Beefy hooks like this Gamakatsu 4/0 4X are ideal.
For Blues and Flatheads, Forget the Stinky Stuff!
As popular as stinky baits are, they’re more about catching anglers than fish when you’re after blues and flatheads.
Instead, think baitfish like shad, perch, and whatever else is allowed where you fish.
Always check the law–and know what’s legal to use as bait!
Shad can be magic when hooked to create excitement, and there are four solid techniques that deliver time and time again, taking advantage of the natural feeding behavior of blues and flatheads:
- Tail hooking – By running your hook through the tail, about ¼ inch off the fins, you allow the minnow to kick and swim without doing it serious injury. They’ll be lively and long-lived that way, and it’s one of our favorite options.
- Dorsal hooking – By running your hook through the back, directly below the dorsal fin, you also miss the minnow’s vital organs, allowing it to twitch both head and tail.
- Lip hooking – With this technique, you run the hook from under the minnow’s chin, through both lips. Obviously, this leaves the tail kicking furiously, but it does kill the minnow more quickly than the alternatives.
- Snout hooking – Essentially a modified lip hook, in this case, you run the hook down through the front of the head and out through its mouth. Like lip hooking, this lets the minnow move freely, but it doesn’t kill it as quickly.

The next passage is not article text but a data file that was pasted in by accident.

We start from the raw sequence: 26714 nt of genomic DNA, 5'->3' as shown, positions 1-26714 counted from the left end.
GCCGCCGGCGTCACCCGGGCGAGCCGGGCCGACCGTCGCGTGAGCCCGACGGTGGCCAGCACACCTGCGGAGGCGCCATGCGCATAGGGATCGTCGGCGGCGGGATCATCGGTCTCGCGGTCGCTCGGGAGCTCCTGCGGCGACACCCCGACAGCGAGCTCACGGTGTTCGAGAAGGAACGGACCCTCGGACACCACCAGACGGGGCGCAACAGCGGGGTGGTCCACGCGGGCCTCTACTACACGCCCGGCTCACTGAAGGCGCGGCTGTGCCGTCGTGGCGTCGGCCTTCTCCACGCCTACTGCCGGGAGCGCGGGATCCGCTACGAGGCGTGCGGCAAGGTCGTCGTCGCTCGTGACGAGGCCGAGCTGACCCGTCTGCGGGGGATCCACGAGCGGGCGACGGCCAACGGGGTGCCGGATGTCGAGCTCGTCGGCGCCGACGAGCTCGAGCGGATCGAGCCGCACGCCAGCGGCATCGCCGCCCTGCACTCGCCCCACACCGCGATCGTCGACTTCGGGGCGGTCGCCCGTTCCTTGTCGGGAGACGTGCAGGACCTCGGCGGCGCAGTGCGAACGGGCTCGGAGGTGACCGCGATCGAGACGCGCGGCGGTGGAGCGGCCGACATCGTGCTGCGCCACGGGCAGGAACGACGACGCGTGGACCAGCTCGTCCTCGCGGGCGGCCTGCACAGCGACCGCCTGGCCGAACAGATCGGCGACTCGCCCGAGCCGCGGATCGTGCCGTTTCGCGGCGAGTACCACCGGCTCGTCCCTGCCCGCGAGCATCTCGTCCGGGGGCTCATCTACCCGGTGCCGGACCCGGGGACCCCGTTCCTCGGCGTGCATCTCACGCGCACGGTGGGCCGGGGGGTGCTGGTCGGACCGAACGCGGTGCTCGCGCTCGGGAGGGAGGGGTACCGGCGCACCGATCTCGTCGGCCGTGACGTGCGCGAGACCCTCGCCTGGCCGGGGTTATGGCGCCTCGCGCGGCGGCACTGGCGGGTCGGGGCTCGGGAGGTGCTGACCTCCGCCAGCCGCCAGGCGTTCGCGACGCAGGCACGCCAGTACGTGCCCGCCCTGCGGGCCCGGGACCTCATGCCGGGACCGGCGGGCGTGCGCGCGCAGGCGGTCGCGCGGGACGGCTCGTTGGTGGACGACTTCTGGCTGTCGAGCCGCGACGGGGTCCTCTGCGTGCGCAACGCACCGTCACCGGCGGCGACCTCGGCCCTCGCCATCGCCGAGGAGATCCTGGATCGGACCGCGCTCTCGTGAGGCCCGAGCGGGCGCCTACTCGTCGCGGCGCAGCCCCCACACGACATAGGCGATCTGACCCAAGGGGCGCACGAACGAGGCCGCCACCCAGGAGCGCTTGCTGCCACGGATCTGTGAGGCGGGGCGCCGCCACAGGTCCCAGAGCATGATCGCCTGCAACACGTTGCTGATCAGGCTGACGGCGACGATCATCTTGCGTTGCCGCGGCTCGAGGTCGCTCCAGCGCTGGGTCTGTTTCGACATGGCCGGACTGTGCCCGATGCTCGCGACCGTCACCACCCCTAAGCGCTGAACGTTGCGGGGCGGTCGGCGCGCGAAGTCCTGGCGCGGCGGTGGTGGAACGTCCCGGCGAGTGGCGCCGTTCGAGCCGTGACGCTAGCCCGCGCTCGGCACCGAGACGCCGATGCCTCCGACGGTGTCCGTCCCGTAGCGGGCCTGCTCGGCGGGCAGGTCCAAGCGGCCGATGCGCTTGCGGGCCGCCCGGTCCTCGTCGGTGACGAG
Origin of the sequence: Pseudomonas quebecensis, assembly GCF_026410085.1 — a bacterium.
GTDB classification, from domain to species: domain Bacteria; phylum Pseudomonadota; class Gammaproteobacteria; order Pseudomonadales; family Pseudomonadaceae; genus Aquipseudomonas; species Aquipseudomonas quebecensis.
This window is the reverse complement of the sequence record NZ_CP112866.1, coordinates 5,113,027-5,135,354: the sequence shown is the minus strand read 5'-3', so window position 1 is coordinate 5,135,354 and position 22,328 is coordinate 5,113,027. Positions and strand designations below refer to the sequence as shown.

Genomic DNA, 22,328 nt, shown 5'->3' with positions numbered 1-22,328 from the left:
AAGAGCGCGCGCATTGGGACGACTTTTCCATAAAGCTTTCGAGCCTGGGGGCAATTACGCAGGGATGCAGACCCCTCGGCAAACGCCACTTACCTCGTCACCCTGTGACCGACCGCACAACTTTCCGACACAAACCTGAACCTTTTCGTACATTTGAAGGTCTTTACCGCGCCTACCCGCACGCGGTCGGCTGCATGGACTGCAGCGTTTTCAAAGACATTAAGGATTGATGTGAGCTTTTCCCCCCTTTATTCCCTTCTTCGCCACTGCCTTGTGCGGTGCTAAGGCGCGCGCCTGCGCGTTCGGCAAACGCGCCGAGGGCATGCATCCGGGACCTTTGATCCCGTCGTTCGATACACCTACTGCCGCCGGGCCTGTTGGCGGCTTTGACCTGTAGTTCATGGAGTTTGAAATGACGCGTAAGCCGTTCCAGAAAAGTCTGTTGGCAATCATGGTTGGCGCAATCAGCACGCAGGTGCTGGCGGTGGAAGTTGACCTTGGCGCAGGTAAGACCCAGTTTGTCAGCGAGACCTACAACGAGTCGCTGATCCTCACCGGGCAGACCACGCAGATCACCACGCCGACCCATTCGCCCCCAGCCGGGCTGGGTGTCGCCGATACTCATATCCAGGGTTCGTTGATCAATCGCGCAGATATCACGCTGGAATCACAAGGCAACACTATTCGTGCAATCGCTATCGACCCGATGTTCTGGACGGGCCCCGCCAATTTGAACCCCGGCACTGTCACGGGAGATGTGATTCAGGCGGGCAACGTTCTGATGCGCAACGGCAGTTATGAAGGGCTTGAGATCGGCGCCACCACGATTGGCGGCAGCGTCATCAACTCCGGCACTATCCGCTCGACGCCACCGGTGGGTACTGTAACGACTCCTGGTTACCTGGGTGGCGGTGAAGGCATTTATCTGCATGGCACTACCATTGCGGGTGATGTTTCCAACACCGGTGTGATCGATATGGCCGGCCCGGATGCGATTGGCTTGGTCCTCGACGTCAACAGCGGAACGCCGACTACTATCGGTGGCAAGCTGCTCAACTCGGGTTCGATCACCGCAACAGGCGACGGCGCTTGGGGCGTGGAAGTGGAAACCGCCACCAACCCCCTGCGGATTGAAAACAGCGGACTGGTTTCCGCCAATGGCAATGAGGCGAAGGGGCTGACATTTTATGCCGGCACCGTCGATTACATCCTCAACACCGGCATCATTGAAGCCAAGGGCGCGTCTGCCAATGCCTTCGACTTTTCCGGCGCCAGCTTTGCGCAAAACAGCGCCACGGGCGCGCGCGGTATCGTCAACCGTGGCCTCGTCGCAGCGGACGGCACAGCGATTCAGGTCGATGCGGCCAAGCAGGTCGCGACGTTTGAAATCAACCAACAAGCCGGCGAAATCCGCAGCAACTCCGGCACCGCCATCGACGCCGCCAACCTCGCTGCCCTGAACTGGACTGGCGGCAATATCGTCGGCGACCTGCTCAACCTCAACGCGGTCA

Cut bait can also be a good choice, as fresh fish and blood in the water is like ringing the dinner bell for blues and flatheads!
Rig Your Own Sponge Baits for Channel Cats
Channel cats are the species to attract with stink, and one popular technique is to use sponge baits or dip bait worms on a treble hook. These are then smothered in prepared catfish bait, like Triple S’s blood bait, absorbing the scent and flavor.
But prepared hooks can get expensive quickly, and it’s easy to make your own for pennies:
This also allows you to use premium hooks, so you know you’ll keep that monster locked to your line.
Drop Shot With a Dropper Loop
While it’s true that catfish often hug the bottom in search of prey, burying your bait in the silt isn’t the best way to present it.
Some anglers use tricks like a Worm Blower to inject a pocket of air into their wrigglers and keep them off the bottom, but I find that a simple drop shot rig works more reliably and with less fuss.
A drop shot rig suspends your hook above a weight that bounces along the bottom. A simple idea with profound consequences, it’ll save your line, prevent snags, and present your live bait at just the right depth to make the most of its action and smell.
This rig is common in surf fishing, but it works really well for catfish!
But unlike rigging this awesome set-up for bass, you can’t simply tie your hook directly to the line with a Palomar knot. Instead, you need to create some space for the catfish, trailing your hook from a dropper loop.
The best method I’ve seen is demonstrated by Andy from CoastfishTV:
With a live, struggling minnow on your hook, you’ll have a blue or flathead on in no time!
The better you understand catfish–and the differences between the species–the easier it’ll be for you to target them. And fore-armed with the right line, hook, live bait, and techniques, you’ll have more success the next time you head to the water.
We hope these tips and tricks help you catch more catfish, and we’d love to hear from you if they do!
Please leave a comment below.